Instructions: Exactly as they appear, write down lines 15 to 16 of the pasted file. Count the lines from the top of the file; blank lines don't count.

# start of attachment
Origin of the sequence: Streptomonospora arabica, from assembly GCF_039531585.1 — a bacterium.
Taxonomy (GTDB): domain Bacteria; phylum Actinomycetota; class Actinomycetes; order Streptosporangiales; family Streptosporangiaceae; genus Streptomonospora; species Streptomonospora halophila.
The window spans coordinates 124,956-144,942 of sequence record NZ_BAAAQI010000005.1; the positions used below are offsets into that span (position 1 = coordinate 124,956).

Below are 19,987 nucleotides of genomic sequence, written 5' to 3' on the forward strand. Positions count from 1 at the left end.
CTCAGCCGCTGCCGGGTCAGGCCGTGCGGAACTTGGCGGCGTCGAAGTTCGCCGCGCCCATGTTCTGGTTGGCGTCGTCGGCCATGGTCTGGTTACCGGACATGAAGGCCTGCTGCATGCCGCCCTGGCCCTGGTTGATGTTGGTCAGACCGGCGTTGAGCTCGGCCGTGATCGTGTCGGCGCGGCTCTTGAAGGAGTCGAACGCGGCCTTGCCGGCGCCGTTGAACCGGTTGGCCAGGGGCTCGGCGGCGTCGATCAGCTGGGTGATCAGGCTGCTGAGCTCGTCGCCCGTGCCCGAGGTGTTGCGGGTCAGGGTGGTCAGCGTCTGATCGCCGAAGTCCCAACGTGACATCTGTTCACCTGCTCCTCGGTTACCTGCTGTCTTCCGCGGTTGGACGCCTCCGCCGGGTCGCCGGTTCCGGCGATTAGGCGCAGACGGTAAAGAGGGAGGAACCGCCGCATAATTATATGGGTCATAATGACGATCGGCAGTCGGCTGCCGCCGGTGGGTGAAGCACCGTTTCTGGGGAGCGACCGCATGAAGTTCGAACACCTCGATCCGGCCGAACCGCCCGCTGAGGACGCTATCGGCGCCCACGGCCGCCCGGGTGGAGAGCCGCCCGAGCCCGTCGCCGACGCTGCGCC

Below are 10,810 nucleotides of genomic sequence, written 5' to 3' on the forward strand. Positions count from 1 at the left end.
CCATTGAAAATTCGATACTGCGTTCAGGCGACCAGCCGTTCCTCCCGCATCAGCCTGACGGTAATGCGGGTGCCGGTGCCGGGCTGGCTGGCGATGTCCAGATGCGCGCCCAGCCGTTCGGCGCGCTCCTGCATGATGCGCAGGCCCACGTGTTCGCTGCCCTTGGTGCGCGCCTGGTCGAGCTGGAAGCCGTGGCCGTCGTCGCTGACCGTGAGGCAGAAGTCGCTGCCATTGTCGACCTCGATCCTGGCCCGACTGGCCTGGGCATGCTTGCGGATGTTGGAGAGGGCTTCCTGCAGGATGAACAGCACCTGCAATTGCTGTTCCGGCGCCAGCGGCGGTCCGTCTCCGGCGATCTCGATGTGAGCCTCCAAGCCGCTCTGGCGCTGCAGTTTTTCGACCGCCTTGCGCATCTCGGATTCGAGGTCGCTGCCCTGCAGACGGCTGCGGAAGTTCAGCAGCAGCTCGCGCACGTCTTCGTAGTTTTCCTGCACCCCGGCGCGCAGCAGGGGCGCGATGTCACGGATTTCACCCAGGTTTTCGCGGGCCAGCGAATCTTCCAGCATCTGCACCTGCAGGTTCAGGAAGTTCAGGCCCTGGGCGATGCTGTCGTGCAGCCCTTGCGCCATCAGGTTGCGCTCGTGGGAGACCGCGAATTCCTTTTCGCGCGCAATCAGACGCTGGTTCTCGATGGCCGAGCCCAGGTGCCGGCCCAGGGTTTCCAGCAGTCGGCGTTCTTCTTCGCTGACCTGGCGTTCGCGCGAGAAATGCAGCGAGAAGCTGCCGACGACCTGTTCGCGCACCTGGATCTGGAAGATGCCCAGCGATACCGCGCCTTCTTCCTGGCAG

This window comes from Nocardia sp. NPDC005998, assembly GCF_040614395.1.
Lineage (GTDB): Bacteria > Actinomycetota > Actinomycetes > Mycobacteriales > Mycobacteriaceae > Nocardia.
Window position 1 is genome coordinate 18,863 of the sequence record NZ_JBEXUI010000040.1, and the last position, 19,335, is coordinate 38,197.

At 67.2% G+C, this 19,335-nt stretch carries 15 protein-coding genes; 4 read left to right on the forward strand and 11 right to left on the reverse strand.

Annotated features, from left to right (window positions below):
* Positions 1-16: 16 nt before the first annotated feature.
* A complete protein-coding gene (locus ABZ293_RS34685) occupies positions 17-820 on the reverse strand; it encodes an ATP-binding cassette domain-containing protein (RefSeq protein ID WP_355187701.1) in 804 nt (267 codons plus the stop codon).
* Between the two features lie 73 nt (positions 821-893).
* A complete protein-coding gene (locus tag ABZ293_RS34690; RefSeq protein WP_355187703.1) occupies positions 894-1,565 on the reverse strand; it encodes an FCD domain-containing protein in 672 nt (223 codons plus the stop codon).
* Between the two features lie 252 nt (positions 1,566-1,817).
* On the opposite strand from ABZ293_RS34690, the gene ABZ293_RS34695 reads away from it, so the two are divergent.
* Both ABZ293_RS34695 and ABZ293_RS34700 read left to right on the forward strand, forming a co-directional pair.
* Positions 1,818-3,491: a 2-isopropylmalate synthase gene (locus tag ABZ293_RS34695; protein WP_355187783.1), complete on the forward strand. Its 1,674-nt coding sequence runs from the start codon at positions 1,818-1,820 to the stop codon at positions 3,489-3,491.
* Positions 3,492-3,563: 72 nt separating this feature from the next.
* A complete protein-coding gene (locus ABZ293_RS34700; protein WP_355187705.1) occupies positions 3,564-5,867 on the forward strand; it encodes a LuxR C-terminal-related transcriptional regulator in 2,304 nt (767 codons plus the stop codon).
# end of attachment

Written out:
* Between the two features lie 73 nt (positions 821-893).
* A complete protein-coding gene (locus tag ABZ293_RS34690; RefSeq protein WP_355187703.1) occupies positions 894-1,565 on the reverse strand; it encodes an FCD domain-containing protein in 672 nt (223 codons plus the stop codon).